The opinion of the court was delivered by: Gary S. Austin United States Magistrate Judge
ORDER DENYING MOTION FOR LEAVE TO AMEND COMPLAINT (Doc. 43.)
Emmanuel Tyrone Bull ("Plaintiff") is a state prisoner proceeding pro se in this civil rights action filed pursuant to 42 U.S.C. § 1983. Plaintiff filed the Complaint commencing this action on October 3, 2005. (Doc. 1.) This action now proceeds on Plaintiff's First Amended Complaint filed on February 1, 2008, against defendants Brown and Rivera for an incident of excessive force on September 18, 2002, in violation of the Eighth Amendment.*fn1 (Doc. 18.) On April 29, 2011, Plaintiff filed a motion entitled "Motion to Alter or Amend the Judgment, Process Receipt and Return, Summons in Civil Case, Notice of Submission of Documents," in which Plaintiff seeks leave to amend the complaint. (Doc. 43.)
Plaintiff seeks leave to amend the complaint to correct the spelling of defendants' names. Plaintiff explains that since he filed the complaint, he has learned that defendant J. Brown's name is J. M. Brown, and defendant Y. Rivera's name is Y. Rivera-Linares.
Under Rule 15(a) of the Federal Rules of Civil Procedure, a party may amend the party's pleading once as a matter of course at any time before a responsive pleading is served. Otherwise, a party may amend only by leave of the court or by written consent of the adverse party, and leave shall be freely given when justice so requires. Fed. R. Civ. P. 15(a). In this case, Plaintiff has filed a First Amended Complaint and a Second Amended Complaint, and no other parties have appeared. (Docs. 18, 28.) Therefore, Plaintiff may not file another amended complaint without leave of court.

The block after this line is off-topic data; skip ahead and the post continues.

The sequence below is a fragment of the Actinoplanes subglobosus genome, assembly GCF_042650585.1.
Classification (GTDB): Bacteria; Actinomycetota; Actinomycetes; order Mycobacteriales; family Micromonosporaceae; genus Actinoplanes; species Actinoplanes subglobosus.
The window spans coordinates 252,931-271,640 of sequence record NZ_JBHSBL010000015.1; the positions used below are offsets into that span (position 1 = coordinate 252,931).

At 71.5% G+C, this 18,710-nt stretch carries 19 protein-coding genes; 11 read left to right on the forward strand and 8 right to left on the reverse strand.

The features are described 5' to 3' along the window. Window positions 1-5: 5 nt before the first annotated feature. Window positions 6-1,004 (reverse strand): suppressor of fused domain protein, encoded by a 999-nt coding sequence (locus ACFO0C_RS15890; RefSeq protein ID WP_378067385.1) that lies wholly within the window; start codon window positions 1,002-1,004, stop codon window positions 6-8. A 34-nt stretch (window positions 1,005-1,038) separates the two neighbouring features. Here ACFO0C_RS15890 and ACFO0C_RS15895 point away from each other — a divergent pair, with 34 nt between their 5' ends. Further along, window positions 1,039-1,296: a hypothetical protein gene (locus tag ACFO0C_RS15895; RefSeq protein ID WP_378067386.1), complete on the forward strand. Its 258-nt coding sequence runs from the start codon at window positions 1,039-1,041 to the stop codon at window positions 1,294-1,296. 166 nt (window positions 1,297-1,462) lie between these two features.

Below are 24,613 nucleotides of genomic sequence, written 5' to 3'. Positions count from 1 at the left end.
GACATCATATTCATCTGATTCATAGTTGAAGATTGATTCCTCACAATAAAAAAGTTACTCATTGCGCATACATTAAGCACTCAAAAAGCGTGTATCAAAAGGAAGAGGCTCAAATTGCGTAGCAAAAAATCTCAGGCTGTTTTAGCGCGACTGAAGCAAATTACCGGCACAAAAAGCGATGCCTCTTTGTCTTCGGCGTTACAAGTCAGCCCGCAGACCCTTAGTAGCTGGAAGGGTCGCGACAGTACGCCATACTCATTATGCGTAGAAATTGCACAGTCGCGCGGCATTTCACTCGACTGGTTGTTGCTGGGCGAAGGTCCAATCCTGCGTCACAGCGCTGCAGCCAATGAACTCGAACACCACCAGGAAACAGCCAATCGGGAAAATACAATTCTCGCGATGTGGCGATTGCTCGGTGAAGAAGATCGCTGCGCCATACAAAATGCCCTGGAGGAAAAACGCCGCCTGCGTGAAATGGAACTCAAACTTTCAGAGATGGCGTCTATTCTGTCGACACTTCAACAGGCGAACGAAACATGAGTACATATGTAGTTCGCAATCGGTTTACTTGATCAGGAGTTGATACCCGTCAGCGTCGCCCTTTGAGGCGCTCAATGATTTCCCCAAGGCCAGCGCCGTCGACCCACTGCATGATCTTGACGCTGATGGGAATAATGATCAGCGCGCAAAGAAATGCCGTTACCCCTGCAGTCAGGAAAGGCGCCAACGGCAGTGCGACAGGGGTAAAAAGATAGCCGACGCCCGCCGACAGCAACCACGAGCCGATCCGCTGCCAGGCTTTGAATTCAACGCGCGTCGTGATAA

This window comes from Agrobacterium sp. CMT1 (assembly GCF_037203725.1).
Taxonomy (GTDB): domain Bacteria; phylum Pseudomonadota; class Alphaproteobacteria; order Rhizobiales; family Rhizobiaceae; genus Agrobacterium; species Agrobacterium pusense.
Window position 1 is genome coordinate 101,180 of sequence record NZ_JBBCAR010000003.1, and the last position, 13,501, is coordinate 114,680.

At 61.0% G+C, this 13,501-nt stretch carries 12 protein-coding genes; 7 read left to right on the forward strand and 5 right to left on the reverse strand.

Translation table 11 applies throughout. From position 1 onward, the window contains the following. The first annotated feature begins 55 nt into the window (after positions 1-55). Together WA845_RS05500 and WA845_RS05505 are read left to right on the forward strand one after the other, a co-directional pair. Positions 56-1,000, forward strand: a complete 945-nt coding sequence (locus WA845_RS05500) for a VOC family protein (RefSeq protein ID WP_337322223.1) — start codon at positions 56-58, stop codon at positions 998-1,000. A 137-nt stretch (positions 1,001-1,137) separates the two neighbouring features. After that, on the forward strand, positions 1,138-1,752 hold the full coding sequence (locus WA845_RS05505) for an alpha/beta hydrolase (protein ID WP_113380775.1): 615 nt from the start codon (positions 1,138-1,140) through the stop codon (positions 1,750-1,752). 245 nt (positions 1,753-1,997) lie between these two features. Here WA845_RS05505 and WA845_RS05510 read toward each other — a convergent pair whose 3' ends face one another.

"Rule 15(a) is very liberal and leave to amend 'shall be freely given when justice so requires.'" AmerisourceBergen Corp. v. Dialysis West, Inc., 445 F.3d 1132, 1136 (9th Cir. 2006) (quoting Fed. R. Civ. P. 15(a)). However, courts "need not grant leave to amend where the amendment: (1) prejudices the opposing party; (2) is sought in bad faith; (3) produces an undue delay in the litigation; or (4) is futile." Id. The factor of "'[u]ndue delay by itself . . . is insufficient to justify denying a motion to amend.'" Owens v. Kaiser Foundation Health Plan, Inc., 244 F.3d 708, 712,13 (9th Cir. 2001) (quoting Bowles v. Reade, 198 F.3d 752, 757-58 (9th Cir. 1999)) The "court's discretion to deny leave to amend is particularly broad where the court has already given the plaintiff an opportunity to amend his complaint." Fidelity Financial Corp. v. Federal Home Loan Bank of San Francisco, 792 F.2d 1432, 1438 (9th Cir. 1986).
The Court finds no good cause for Plaintiff to amend the complaint at this stage of the proceedings merely to clarify the spelling of defendants' names. For defendant Brown, Plaintiff only seeks to add a middle initial. The change in the spelling of defendant Rivera's last name appears to have been made after the events at issue in the complaint occurred, and changing the name in the complaint may cause confusion. For both defendants, these name changes do not affect the identity of the defendants, the allegations, the merits of the case, or service of process.*fn2 Moreover, amendment of the complaint at this stage of the proceedings will cause an undue delay in the litigation. This action has been pending for nearly six years, and further delay will prejudice defendants. "Unnecessary delay inherently increases the risk that witnesses' memories will fade and evidence will become stale." Pagtalunan v. Galaza, 291 F.3d 639, 642 (9th Cir. 2002); also see Sibron v. New York, 392 U.S. 40-57, 88 S.Ct. 1889 (1968). Therefore, Plaintiff's motion for leave to amend shall be denied.
Based on this analysis, the Court finds that Plaintiff has not shown good cause to amend the complaint at this time. Therefore, IT IS HEREBY ORDERED that Plaintiff's motion for leave to amend the complaint is DENIED.